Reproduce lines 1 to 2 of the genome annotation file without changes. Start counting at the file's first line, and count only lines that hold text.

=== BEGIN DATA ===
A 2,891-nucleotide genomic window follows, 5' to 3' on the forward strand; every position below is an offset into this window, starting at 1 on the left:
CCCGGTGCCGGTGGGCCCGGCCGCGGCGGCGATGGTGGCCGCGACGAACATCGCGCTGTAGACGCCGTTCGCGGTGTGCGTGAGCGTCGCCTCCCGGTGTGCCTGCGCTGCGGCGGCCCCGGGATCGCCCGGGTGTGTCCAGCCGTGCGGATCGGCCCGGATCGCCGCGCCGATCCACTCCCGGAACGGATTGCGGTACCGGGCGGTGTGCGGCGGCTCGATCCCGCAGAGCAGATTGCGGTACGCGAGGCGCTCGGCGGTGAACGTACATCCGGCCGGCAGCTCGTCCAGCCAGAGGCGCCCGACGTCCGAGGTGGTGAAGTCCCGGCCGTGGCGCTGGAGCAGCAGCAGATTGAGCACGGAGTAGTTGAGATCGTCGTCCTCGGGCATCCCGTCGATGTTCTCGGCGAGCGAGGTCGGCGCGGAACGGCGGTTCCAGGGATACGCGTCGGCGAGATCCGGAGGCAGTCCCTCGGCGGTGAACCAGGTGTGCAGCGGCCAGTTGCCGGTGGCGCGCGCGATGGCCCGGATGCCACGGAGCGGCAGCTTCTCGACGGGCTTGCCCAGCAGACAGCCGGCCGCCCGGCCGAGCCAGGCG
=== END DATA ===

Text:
A 2,891-nucleotide genomic window follows, 5' to 3' on the forward strand; every position below is an offset into this window, starting at 1 on the left:
CCCGGTGCCGGTGGGCCCGGCCGCGGCGGCGATGGTGGCCGCGACGAACATCGCGCTGTAGACGCCGTTCGCGGTGTGCGTGAGCGTCGCCTCCCGGTGTGCCTGCGCTGCGGCGGCCCCGGGATCGCCCGGGTGTGTCCAGCCGTGCGGATCGGCCCGGATCGCCGCGCCGATCCACTCCCGGAACGGATTGCGGTACCGGGCGGTGTGCGGCGGCTCGATCCCGCAGAGCAGATTGCGGTACGCGAGGCGCTCGGCGGTGAACGTACATCCGGCCGGCAGCTCGTCCAGCCAGAGGCGCCCGACGTCCGAGGTGGTGAAGTCCCGGCCGTGGCGCTGGAGCAGCAGCAGATTGAGCACGGAGTAGTTGAGATCGTCGTCCTCGGGCATCCCGTCGATGTTCTCGGCGAGCGAGGTCGGCGCGGAACGGCGGTTCCAGGGATACGCGTCGGCGAGATCCGGAGGCAGTCCCTCGGCGGTGAACCAGGTGTGCAGCGGCCAGTTGCCGGTGGCGCGCGCGATGGCCCGGATGCCACGGAGCGGCAGCTTCTCGACGGGCTTGCCCAGCAGACAGCCGGCCGCCCGGCCGAGCCAGGCG